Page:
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Showing posts from March, 2017

Images with Impact: Design and Use of Winning Trial Visuals

The American Bar Association has recently published Images with Impact: Design and use of Winning Trial Visuals by Kerri L. Ruttenberg. This title is now available in the law library(KF8915.R88 2017) on the new titles shelf across from the reference desk. This book, ideal for both the trial lawyer and law student, focuses on turning themes into visuals to communicate effectively with the jury. The author begins with a discussion of the importance of visual communication and then covers tools such as charts, maps, diagrams, graphs, tables, outlines, photos, and timelines. Those who are not familiar with the basics of graphic design will also find the chapters in Part III to be very helpful. Tips on spotting misleading visuals, practical tips for creating and using visuals at trial, and an overview of the law on demonstrative evidence are among the other topics addressed.

Legal Research AI Gains Venture Capital

The legal research company Casetext has announced that it has acquired $12 million in venture capital to expand on its CARA ("Case Analysis Research Assistant") AI software, a virtual research assistant currently capable of scanning a legal brief and retrieving cases relevant to but not cited in the brief.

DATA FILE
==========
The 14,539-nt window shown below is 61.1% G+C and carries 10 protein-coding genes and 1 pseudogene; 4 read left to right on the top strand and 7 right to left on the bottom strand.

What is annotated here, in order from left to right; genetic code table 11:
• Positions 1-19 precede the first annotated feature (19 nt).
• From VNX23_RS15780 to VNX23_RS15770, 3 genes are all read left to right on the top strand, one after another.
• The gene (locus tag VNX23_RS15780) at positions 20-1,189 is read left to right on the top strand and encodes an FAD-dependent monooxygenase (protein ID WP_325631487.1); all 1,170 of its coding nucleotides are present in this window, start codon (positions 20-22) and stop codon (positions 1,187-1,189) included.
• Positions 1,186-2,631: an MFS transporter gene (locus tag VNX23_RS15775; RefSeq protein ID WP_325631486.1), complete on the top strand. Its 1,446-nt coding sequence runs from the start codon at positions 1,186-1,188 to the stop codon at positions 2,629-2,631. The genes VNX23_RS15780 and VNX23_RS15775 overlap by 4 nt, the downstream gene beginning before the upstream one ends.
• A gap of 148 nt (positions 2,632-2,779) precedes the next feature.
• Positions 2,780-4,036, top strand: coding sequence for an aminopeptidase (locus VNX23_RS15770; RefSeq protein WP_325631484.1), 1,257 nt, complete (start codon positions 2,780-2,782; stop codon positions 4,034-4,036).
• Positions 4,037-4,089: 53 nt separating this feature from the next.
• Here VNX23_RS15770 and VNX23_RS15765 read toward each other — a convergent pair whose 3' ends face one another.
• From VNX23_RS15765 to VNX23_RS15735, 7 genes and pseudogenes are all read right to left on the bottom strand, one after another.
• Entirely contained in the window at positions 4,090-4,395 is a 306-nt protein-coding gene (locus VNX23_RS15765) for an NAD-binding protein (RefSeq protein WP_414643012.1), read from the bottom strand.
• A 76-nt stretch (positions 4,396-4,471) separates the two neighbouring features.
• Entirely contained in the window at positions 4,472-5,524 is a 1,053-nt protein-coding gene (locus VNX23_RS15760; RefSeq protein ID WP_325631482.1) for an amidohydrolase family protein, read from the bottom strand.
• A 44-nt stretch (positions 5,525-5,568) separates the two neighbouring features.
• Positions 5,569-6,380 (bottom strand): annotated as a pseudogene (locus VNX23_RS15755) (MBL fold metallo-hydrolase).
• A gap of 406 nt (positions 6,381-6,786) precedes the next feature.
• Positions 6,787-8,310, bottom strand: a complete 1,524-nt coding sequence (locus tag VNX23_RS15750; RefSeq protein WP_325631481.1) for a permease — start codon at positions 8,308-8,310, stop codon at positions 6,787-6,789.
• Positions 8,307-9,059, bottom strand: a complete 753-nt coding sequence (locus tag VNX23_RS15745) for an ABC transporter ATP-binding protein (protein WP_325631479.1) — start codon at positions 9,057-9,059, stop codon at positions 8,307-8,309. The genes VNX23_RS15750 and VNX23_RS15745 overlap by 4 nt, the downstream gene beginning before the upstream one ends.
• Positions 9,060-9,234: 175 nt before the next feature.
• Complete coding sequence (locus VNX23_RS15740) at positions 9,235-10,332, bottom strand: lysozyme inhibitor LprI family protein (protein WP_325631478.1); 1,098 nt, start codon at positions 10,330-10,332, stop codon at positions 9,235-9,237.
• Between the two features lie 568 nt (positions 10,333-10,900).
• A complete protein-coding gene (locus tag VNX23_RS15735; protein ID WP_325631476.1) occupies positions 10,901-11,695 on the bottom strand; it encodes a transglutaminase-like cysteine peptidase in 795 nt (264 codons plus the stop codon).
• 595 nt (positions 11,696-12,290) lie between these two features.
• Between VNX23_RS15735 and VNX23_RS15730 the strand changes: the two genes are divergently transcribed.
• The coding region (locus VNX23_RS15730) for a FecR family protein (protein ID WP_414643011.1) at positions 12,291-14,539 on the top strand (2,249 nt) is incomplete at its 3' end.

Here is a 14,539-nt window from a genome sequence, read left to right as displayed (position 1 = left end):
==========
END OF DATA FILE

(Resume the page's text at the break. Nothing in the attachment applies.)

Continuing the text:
CARA is not alone in the world of legal AIs.  When it was created last year, it joined the ranks of AIs including ROSS, an IBM Watson-based legal research AI, DoNotPay, a website founded in 2015 to automate the preparation of parking ticket appeals, and an amateur AI judge capable of predicting European Court of Human Rights decisions with 79% accuracy.

Paywalls Catch Up to Some Perma.cc Records

Perma.cc solves the problem of link rot for law schools, courts, and universities.  Link rot occurs when the hyperlinks cited in scholarly papers and court opinions no longer lead to the webpages they’re meant to reference. Perma.cc creates a permanent, archived version of a website and assigns a permanent URL to that version. The archived version of the cited content will then be permanently available—even if the website modifies, moves, or deletes the page’s originally cited content.
Perma.cc was developed by the Harvard Library Innovation Lab, and its founding supporters included more than sixty law-school libraries, along with the Harvard Berkman Center for Internet and Society, the Internet Archive, the Legal Information Preservation Alliance, and the Digital Public Library of America.Here at the University of Houston Law Center, our law review and journals have been creating Perma links since the summer of 2016, and all are very satisfied with the user experience and results. Co…